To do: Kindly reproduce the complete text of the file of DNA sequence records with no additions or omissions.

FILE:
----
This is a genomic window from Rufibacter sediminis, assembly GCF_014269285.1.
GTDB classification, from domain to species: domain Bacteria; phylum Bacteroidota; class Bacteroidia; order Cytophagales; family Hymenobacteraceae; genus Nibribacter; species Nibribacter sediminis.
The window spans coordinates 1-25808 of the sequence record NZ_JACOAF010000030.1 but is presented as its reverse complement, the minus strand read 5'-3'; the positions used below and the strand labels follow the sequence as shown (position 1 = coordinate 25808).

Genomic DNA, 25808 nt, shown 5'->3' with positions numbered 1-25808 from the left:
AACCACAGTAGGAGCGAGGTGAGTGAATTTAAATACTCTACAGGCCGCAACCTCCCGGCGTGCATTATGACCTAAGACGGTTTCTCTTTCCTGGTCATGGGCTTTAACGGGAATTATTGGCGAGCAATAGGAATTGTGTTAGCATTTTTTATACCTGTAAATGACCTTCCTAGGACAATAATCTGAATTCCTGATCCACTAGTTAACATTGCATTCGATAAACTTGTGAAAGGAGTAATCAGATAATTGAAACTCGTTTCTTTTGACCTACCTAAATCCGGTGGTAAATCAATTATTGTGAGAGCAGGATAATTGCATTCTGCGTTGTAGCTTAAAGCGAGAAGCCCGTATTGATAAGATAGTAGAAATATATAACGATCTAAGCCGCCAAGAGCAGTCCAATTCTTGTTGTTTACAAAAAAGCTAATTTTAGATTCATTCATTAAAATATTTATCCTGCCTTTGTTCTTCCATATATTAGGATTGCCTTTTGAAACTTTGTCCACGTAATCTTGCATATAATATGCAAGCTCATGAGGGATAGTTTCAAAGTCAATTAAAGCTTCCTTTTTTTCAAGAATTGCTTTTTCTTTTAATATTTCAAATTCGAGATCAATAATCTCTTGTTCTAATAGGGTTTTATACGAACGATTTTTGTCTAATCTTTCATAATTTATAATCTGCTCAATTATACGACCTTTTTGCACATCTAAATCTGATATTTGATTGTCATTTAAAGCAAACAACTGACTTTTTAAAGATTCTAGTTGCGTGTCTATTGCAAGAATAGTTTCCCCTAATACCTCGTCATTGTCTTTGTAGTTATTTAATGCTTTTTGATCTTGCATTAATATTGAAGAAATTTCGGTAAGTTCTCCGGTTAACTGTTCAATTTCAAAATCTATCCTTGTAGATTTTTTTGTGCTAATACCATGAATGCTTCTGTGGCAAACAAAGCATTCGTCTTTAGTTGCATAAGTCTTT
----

This is a genomic window from Rufibacter sediminis, assembly GCF_014269285.1.
GTDB classification, from domain to species: domain Bacteria; phylum Bacteroidota; class Bacteroidia; order Cytophagales; family Hymenobacteraceae; genus Nibribacter; species Nibribacter sediminis.
The window spans coordinates 1-25808 of the sequence record NZ_JACOAF010000030.1 but is presented as its reverse complement, the minus strand read 5'-3'; the positions used below and the strand labels follow the sequence as shown (position 1 = coordinate 25808).

Genomic DNA, 25808 nt, shown 5'->3' with positions numbered 1-25808 from the left:
AACCACAGTAGGAGCGAGGTGAGTGAATTTAAATACTCTACAGGCCGCAACCTCCCGGCGTGCATTATGACCTAAGACGGTTTCTCTTTCCTGGTCATGGGCTTTAACGGGAATTATTGGCGAGCAATAGGAATTGTGTTAGCATTTTTTATACCTGTAAATGACCTTCCTAGGACAATAATCTGAATTCCTGATCCACTAGTTAACATTGCATTCGATAAACTTGTGAAAGGAGTAATCAGATAATTGAAACTCGTTTCTTTTGACCTACCTAAATCCGGTGGTAAATCAATTATTGTGAGAGCAGGATAATTGCATTCTGCGTTGTAGCTTAAAGCGAGAAGCCCGTATTGATAAGATAGTAGAAATATATAACGATCTAAGCCGCCAAGAGCAGTCCAATTCTTGTTGTTTACAAAAAAGCTAATTTTAGATTCATTCATTAAAATATTTATCCTGCCTTTGTTCTTCCATATATTAGGATTGCCTTTTGAAACTTTGTCCACGTAATCTTGCATATAATATGCAAGCTCATGAGGGATAGTTTCAAAGTCAATTAAAGCTTCCTTTTTTTCAAGAATTGCTTTTTCTTTTAATATTTCAAATTCGAGATCAATAATCTCTTGTTCTAATAGGGTTTTATACGAACGATTTTTGTCTAATCTTTCATAATTTATAATCTGCTCAATTATACGACCTTTTTGCACATCTAAATCTGATATTTGATTGTCATTTAAAGCAAACAACTGACTTTTTAAAGATTCTAGTTGCGTGTCTATTGCAAGAATAGTTTCCCCTAATACCTCGTCATTGTCTTTGTAGTTATTTAATGCTTTTTGATCTTGCATTAATATTGAAGAAATTTCGGTAAGTTCTCCGGTTAACTGTTCAATTTCAAAATCTATCCTTGTAGATTTTTTTGTGCTAATACCATGAATGCTTCTGTGGCAAACAAAGCATTCGTCTTTAGTTGCATAAGTCTTT